China Launches Historic Lunar Mission To Collect Samples From Far Side Of The Moon

China launched an unmanned spacecraft on Friday to gather rocks and soil from the moon’s far side.

What Happened: The unmanned spacecraft was launched from the Wenchang Space Launch Center on Hainan Island, Reuters reported. The Chang’e-6 probe, transported by China’s largest rocket, the Long March-5, is destined for the South Pole-Aitken Basin on the moon’s far side, which is perpetually hidden from Earth.

The Chang’e-6 mission’s objective is to collect and return lunar samples, positioning China as the first nation to attempt such an endeavor. This mission follows the successful Chang’e-5 in 2020, which marked the first human retrieval of lunar samples in 44 years.

Scientists, diplomats, and space agency officials from France, Italy, Pakistan, and the European Space Agency, all with moon-studying payloads aboard Chang’e-6, were present at the launch. However, no U.S. organizations applied for a payload spot due to U.S. law prohibiting collaboration with China’s space agency.

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The probe is expected to reach the moon’s orbit in four to five days and land in early June. It will then spend two days collecting 2 kilograms of samples before returning to Earth.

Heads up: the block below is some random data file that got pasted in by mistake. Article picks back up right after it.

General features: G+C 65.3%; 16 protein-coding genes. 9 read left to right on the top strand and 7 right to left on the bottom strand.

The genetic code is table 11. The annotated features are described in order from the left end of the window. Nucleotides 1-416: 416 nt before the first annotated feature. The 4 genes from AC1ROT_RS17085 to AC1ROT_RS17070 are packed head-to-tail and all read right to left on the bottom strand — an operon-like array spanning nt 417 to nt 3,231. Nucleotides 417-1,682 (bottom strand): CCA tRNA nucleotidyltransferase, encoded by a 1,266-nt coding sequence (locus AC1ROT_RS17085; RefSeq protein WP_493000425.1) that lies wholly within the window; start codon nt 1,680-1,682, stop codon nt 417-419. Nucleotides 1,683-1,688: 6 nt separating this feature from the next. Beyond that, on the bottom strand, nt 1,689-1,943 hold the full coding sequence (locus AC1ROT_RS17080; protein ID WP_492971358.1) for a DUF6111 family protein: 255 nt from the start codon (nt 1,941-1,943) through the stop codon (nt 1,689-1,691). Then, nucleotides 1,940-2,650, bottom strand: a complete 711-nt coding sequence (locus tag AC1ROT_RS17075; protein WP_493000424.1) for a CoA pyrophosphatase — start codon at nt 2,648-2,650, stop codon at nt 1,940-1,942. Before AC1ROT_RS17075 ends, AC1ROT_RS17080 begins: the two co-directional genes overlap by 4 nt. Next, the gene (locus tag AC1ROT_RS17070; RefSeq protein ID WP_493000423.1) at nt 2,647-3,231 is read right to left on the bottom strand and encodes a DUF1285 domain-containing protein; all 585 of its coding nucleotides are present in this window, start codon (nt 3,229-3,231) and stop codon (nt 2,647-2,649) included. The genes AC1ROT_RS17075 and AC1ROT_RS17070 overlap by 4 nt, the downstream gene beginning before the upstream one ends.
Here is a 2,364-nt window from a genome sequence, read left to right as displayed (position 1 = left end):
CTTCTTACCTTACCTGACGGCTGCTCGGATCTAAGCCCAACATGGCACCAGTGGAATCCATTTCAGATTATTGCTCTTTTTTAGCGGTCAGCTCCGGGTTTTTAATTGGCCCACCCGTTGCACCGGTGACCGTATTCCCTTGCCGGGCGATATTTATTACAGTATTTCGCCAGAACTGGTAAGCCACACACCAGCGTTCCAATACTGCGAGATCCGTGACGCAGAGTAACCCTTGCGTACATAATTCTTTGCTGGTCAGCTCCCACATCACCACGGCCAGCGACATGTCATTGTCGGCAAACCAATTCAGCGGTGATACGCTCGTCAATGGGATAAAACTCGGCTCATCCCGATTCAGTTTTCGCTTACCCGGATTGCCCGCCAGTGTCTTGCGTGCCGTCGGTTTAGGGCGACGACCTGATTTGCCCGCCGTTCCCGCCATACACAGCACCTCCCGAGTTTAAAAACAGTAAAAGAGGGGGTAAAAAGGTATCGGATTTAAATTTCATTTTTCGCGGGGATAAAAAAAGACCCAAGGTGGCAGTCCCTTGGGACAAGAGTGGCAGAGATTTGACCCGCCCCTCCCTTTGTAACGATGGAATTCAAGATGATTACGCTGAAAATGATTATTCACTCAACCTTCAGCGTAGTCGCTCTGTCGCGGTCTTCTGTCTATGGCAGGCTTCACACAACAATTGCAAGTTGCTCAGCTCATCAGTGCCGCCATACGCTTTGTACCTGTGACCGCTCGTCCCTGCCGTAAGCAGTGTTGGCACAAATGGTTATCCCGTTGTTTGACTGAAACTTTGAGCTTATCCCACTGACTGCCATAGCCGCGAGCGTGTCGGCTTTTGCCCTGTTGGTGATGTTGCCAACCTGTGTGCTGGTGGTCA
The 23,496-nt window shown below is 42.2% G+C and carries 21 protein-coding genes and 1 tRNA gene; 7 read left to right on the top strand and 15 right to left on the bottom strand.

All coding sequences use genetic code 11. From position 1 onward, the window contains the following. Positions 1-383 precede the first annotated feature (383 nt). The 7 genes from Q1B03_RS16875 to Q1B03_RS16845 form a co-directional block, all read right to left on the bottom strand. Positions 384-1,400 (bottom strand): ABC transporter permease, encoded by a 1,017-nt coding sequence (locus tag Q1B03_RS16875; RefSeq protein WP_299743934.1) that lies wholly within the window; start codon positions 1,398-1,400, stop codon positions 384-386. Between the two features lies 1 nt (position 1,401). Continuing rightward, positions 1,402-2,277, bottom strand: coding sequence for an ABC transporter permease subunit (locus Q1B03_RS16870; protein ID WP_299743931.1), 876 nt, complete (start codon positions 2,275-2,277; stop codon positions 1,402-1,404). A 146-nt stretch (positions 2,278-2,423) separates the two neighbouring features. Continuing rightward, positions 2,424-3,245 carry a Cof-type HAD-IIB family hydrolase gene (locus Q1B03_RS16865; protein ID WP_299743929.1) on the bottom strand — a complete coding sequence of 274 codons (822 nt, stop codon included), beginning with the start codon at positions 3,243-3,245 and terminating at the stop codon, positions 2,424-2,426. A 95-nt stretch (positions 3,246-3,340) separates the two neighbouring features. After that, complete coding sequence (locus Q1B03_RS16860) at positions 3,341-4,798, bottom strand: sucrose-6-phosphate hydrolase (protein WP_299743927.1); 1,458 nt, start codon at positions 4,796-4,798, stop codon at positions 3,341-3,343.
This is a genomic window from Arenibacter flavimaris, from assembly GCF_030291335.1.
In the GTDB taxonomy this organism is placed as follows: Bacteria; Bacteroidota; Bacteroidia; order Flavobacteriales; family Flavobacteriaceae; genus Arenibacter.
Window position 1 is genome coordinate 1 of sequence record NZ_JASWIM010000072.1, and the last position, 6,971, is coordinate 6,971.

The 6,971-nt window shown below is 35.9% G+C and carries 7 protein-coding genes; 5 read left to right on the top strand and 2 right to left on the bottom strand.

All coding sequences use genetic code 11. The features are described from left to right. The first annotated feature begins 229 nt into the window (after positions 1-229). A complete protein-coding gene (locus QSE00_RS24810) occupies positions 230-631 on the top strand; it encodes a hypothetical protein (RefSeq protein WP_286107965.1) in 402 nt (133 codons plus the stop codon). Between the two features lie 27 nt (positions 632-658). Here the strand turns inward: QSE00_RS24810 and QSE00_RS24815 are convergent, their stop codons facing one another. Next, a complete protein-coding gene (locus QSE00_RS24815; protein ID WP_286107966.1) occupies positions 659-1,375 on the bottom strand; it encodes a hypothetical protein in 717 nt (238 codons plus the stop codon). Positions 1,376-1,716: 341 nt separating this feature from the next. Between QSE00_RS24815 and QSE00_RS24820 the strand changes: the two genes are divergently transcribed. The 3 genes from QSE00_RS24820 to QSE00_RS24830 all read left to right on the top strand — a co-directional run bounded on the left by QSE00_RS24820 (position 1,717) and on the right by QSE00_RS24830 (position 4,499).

The Chang’e-6 mission is part of a long-term project to establish a permanent research station on the moon, the International Lunar Research Station, led by China and Russia. This station would serve as a base for China and its partners to conduct deep space exploration.

Why It Matters: The Chang’e-6 mission is one of three challenging endeavors that could pave the way for a Chinese crewed landing and the construction of a lunar base. This mission utilizes a backup spacecraft from the 2020 mission and a recently deployed relay satellite for communication during its 53-day mission.

In a strategic move to outpace China in the space race, the U.S. and Japan recently announced plans to send an astronaut to the moon by 2028, and another by 2032. This is seen as a direct challenge to China’s significant strides in space exploration.

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JB from Pixabay

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